Sailing Around The World

Archive for May, 2014

Volcano Tanna Island Photo

It took a few days of bad internet to get these up but here you go. I hope you like them.







































We are now in Port Villa, Vanuatu and getting ready to head north before we sail to Australia. Spent the other night lobster fishing with a local native over a coral reef at night and got coral rash all over my back but I will tell that story tomorrow.



Hikng the Rim Of A Exploding Volcano

Cary and I began our 8 km hike to the Tanna Island, Vanuatu volcano locally named Yasur. When my dad dropped us off on shore a French family that had been to the volcano yesterday gave us some hiking directions to get there. So off we went through the local Port Resolution village that was made up of several palm thatched roof and walled huts. As always the people are very kind, always have big smiles and always introduce themselves as we walked by their homes. The road was a two track for trucks to drive on, the hiking was easy but long. It was Sunday and as we walked by the villages, people were at church under a tarp like shelter worshipping and children sang. As we continued you could hear a rumble ever so often telling us that we were getting close to the volcano. Our path continued to have cows blocking it eating grass and slapping the millions of flys that surrounded everything. No matter how fast we hiked the fly’s would not leave us alone. We also ran across paths with some boars and babies that were not too happy to have us bother there day, made lots of noise and charged across our path into the jungle.

We finally made it to the main gate witch is a grass hut archway but had no sign indicating that it was the path to the volcano. Actually they had no signs anywhere to indicate where the volcano was but following the sound and mountain we found it. I offered two pouches of tobacco and the women just looked at me, said we need money and we don’t smoke tobacco. Ok well I tired, Cary and I had to pay the $3350 each and then we hiked up the volcano. As we hiked up through the jungle to the volcano you could hear large explosions every 10 or 20 minutes. We broke through the jungle terrain into a dessert area leading up to the rim of the volcano and hiked up the soft sand. We could see all the fresh magma rock that had blown out of the volcano all over the ground and smoke blowing out of the volcano. The smell of sulfur was very strong and the smoke was yellow in color. Half way up our 20 minute climb the volcano made a loud pumping sound like an old steam engine train chugging out of the train station. The sound then went quiet and the ground started to shake a little bit, then boooooom and the sound of 747 jet airplane taking off. The concussion of the explosion was so violent you could feel it in your chest and our hearts raced. We looked up and could see magma flying 1000s of feet up into the sky. What a rush and we climbed faster to get to the edge of the volcano to see inside it. We made it to the top as a huge cloud of gas blow by us choking on the sulfur smell we hiked further along the volcano ridge to the windward side and watched the volcano blow and rumble.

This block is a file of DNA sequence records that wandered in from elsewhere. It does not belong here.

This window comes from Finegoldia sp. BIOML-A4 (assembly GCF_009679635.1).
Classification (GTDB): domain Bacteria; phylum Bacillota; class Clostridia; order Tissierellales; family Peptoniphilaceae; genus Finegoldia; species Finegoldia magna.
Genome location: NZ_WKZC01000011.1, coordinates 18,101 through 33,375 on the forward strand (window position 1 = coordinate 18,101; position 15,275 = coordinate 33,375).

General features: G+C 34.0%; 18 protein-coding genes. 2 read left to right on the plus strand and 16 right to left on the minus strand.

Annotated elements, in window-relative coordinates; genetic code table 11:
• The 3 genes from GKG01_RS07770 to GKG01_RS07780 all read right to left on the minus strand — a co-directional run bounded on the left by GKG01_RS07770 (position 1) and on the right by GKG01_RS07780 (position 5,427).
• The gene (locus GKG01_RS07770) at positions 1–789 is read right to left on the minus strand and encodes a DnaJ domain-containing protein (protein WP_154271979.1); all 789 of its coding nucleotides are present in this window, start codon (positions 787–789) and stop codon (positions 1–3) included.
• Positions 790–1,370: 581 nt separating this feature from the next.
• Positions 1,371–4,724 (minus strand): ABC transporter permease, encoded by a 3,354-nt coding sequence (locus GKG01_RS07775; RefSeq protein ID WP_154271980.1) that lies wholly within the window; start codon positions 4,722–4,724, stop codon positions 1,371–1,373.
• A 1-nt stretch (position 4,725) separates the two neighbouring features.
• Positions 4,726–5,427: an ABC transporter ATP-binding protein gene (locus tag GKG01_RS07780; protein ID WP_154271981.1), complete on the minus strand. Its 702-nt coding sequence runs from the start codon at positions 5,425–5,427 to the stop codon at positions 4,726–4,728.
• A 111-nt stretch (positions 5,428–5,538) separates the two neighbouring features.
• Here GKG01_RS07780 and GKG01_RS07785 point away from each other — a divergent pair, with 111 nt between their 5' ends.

At the volcano there was no warning signs or information on what you should do or not do. When we got to the volcano path that went up the side of the mountain there was one sign and it said “Think Safety” that’s it. So looking, feeling, and experiencing the raw power of the volcano you had to wonder where it was safe to walk and how close you could get to the fire breathing dragon. We hiked slowly around the entire brim of the volcano experiencing all the different views and explosions. We felt the heat and smell of the volcano smiling the whole time. As we hiked around the brim it would get very steep to the point if you fell into the crater you would roll all the way down into the magma so we stepped very carefully. At one point in a not so good location the crater exploded sending rock 1000’s of feet up and blew my hair straight back. Cary jogged down the back side of crater and I watched from the edge with my hear t pounding out of my chest laughing at the power. Then loud streams of gas blowing out of rock faces around the magma. We spent 5 hours watching and eating our lunch with our legs hanging into the crater enjoying the day. But every time that volcano erupted my heart raced and I wondered if I should take pictures, or run for my life. I always took the pictures and Cary did to well screaming yahooooo!